July 1, 2009
I understand many people are feeling anxious since there is so much economic uncertainty and the University of California is proposing budget reductions. This is a difficult time on our campus, in the UC system, and for people all over the state, country and world. That’s why it’s more important than ever that we keep the lines of communication open.
UC Proposes Budget Reductions
I thank everyone who turned out for our campus Town Hall meetings to discuss the budget reduction proposals being weighed by the University of California to be presented the Board of Regents this month. I realize no one wants to take a pay cut and I understand this will create hardship for many. I want you to know that I hear your concerns, and I continue to read your emails and pass along your messages to the UC leadership. I also encourage you to visit our Budget Line Web site here to read more about UC’s budget reduction proposals, to view the recent Town Hall videos, and to learn more about how the economic challenges will affect the university and you.
I also want to thank our faculty, staff and students for being a part of this great university. I know that you are the reason UC San Diego is a world-class university, known for academic excellence. The quality of work, study and research that occurs on this campus is unparalleled, and we are determined to maintain our quality and uphold our mission of higher education, research and public service. I am grateful for your support, loyalty and patience as we deal with one of the worst financial crises in our history. As we’ve had to eliminate services and programs, and enact hiring freezes, many of you have taken on more work, and I appreciate that. It’s important that we work together to ensure that UC San Diego remains one of the world’s premier higher education institutions.
Public Higher Education and Students Need Support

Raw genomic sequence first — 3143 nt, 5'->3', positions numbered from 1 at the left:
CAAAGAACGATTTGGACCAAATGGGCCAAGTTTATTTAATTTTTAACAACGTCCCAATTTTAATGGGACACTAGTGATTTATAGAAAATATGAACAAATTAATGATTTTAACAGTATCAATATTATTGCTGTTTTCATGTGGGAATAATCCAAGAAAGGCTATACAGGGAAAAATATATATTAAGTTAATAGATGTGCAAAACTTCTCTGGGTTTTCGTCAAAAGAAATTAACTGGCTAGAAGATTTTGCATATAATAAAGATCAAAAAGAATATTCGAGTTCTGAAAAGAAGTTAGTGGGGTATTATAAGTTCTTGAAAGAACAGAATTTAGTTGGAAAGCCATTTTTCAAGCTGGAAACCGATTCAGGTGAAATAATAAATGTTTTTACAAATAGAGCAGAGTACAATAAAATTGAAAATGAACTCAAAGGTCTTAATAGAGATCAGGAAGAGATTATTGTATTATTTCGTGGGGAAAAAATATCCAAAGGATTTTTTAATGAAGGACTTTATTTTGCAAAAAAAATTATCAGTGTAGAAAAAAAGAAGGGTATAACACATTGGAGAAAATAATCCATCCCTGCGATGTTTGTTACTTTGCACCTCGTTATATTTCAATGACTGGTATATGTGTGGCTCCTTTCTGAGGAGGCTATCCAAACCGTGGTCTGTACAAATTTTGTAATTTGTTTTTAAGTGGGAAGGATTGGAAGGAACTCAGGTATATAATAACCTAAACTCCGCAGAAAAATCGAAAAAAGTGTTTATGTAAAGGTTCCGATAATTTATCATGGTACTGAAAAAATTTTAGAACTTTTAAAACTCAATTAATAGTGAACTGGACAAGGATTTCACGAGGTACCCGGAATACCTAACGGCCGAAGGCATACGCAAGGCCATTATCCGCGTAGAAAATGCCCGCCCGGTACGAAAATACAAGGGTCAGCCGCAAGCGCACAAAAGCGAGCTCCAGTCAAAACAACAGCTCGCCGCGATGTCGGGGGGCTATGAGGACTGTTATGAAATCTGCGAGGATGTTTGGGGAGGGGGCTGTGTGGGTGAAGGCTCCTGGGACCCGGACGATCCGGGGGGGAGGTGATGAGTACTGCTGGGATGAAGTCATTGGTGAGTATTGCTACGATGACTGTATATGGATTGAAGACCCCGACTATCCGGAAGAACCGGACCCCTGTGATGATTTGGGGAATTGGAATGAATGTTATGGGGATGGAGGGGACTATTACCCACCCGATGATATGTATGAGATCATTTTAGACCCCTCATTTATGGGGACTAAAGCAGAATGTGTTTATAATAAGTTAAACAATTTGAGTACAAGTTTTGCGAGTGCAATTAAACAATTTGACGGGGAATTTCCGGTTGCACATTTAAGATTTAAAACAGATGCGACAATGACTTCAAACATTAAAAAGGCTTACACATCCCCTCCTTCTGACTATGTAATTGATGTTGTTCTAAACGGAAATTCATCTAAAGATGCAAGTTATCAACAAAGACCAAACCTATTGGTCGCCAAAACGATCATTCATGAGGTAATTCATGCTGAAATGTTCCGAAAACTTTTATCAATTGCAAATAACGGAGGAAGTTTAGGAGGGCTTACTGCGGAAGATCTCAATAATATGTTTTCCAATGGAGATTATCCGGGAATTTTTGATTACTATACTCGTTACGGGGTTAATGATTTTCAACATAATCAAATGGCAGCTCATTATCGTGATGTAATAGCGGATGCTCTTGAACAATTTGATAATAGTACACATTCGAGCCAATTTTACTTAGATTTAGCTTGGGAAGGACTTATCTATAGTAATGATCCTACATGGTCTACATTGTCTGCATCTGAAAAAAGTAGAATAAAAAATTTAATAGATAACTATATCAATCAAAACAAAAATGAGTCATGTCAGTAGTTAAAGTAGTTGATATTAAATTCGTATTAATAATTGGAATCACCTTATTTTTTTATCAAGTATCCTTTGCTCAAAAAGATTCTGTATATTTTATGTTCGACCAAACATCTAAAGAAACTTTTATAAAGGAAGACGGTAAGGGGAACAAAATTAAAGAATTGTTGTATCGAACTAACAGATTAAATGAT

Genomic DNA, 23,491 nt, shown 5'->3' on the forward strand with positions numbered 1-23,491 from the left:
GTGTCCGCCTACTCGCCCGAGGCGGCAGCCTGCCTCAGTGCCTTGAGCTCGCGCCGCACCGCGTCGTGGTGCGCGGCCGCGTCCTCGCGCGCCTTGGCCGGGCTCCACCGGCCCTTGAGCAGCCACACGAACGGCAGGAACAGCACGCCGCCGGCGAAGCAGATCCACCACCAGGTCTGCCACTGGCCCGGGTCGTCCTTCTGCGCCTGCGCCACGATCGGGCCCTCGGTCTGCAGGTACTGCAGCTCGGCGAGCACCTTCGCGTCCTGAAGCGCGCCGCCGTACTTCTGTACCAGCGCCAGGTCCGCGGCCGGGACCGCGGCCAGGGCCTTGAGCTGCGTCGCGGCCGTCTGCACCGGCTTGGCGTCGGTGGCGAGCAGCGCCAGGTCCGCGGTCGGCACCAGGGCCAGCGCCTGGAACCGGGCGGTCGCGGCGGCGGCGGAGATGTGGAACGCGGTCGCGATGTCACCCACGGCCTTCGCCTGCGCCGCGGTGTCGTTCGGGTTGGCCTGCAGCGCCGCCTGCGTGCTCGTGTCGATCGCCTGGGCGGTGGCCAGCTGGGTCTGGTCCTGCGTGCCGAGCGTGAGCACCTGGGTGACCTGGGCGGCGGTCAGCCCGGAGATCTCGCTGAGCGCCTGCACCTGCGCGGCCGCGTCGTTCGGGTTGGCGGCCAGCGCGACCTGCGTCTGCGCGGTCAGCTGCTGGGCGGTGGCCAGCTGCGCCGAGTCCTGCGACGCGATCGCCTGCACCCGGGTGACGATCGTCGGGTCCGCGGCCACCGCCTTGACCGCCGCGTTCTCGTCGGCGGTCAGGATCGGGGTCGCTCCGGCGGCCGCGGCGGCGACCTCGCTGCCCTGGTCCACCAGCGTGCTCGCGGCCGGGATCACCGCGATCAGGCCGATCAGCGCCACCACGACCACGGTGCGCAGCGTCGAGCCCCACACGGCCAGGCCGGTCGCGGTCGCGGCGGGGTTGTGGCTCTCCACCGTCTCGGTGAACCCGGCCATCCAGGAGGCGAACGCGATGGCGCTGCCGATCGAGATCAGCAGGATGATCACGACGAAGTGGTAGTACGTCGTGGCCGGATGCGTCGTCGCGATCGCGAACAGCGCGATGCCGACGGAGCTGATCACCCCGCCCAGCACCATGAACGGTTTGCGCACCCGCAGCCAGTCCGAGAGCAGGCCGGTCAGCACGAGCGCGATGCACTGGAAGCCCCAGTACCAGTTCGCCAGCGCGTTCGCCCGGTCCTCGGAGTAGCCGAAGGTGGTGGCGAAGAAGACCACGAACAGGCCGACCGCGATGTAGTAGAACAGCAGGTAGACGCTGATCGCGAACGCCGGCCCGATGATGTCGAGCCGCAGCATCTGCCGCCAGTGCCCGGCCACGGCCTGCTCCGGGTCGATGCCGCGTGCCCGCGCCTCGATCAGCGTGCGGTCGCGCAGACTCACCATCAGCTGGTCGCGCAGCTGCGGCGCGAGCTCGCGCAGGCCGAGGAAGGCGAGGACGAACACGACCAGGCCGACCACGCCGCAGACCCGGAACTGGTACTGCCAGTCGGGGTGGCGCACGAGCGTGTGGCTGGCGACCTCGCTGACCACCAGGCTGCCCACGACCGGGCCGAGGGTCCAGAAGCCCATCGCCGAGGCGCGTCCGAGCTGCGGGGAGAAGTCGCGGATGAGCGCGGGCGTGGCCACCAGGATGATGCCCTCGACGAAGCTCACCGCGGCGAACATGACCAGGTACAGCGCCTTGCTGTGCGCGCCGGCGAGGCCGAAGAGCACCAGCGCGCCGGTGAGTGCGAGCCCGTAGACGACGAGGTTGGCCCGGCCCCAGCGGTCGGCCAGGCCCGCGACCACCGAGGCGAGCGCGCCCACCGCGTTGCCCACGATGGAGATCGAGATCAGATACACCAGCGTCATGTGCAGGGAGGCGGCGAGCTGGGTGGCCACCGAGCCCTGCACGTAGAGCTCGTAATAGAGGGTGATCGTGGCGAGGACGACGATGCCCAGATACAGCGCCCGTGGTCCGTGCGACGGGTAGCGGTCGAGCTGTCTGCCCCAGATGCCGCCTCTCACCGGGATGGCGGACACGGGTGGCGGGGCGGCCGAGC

While faculty and staff face potential furloughs and/or salary reductions, our newest graduates are also facing a tough and competitive job market. Last month, more than 6,000 UC San Diego students transitioned to alumni. At the All Campus Graduation Celebration, keynote speaker and alumnus Mike Judge advised graduates to follow their passion. He said tough economic times have inspired people to do great things, to be innovative. So he suggested that one way to success is to find out what people need or want or are willing to pay for, and pursue it. I think that’s good advice. And if your passion happens to be in casual game development, data mining, geriatric healthcare, or occupational health and safety, you’re in luck. These are among the top 10 hottest career options for college graduates in this recession, according to a study conducted by UCSD Extension. To read more about the top careers, click here.
In an effort to help our students and public higher education in general, I joined San Diego State University President Stephen Weber, California State University San Marcos President Karen Haynes and San Diego Community College District Chancellor Constance Carroll in writing an op-ed piece urging the governor and the Legislature to invest in our universities so we can help stimulate California’s economic recovery. Universities train tomorrow’s skilled leaders, and university innovation leads to new jobs, new industries and new products. In the op-ed, we emphasized that there has been a steady decline in state funding for years, and that is eroding our economic potential in the San Diego region. To read the op-ed piece in its entirety, click here.
New UC Regent Hails from Encinitas
We’re pleased that one of the newly appointed University of California Regents, Charlene Zettel, is a local from Encinitas. She is currently the only Regent from San Diego County. Regent Zettel has an impressive background as a political and community leader. She’s served on the Poway Unified School District Board, the California State Assembly, and she’s also been a candidate for the State Senate. In 2004, Governor Arnold Schwarzenegger appointed Zettel as the Director of the Department of Consumer Affairs and to the San Diego Regional Airport Authority in 2007. As a governor-appointed UC Regent, Zettel will serve a 12-year term that expires March 1, 2021. Since her appointment, Regent Zettel has already participated in UC San Diego events and we look forward to her future visits to campus.
As I wrap up, let us remember, despite the dismal economic climate, UC San Diego is an amazing place to learn and work. We’re fortunate to have the best and brightest people here, where life-changing innovation and advancement occur daily, not to mention our campus has a stellar location in Southern California. I’ve heard it said that a bad day in San Diego is better than a good day in most other locales. Together, we will weather both the good and the bad days, and I thank you for your patience and hard work.
With warm regards,
Marye Anne Fox